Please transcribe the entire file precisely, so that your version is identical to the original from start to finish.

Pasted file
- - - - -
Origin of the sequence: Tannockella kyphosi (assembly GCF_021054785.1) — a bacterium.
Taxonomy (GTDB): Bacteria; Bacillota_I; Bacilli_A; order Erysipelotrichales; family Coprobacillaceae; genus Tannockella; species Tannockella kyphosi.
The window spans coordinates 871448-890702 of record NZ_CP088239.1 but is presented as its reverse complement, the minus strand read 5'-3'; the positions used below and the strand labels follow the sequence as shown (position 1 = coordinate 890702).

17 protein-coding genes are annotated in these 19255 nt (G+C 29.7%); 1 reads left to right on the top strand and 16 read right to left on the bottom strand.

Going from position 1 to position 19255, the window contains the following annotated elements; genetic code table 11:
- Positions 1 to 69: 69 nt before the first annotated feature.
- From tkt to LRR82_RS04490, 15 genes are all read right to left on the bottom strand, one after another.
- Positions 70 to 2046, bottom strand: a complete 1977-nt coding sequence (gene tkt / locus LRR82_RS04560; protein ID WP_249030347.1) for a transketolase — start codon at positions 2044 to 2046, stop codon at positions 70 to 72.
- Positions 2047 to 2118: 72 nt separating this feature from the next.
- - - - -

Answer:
Origin of the sequence: Tannockella kyphosi (assembly GCF_021054785.1) — a bacterium.
Taxonomy (GTDB): Bacteria; Bacillota_I; Bacilli_A; order Erysipelotrichales; family Coprobacillaceae; genus Tannockella; species Tannockella kyphosi.
The window spans coordinates 871448-890702 of record NZ_CP088239.1 but is presented as its reverse complement, the minus strand read 5'-3'; the positions used below and the strand labels follow the sequence as shown (position 1 = coordinate 890702).

17 protein-coding genes are annotated in these 19255 nt (G+C 29.7%); 1 reads left to right on the top strand and 16 read right to left on the bottom strand.

Going from position 1 to position 19255, the window contains the following annotated elements; genetic code table 11:
- Positions 1 to 69: 69 nt before the first annotated feature.
- From tkt to LRR82_RS04490, 15 genes are all read right to left on the bottom strand, one after another.
- Positions 70 to 2046, bottom strand: a complete 1977-nt coding sequence (gene tkt / locus LRR82_RS04560; protein ID WP_249030347.1) for a transketolase — start codon at positions 2044 to 2046, stop codon at positions 70 to 72.
- Positions 2047 to 2118: 72 nt separating this feature from the next.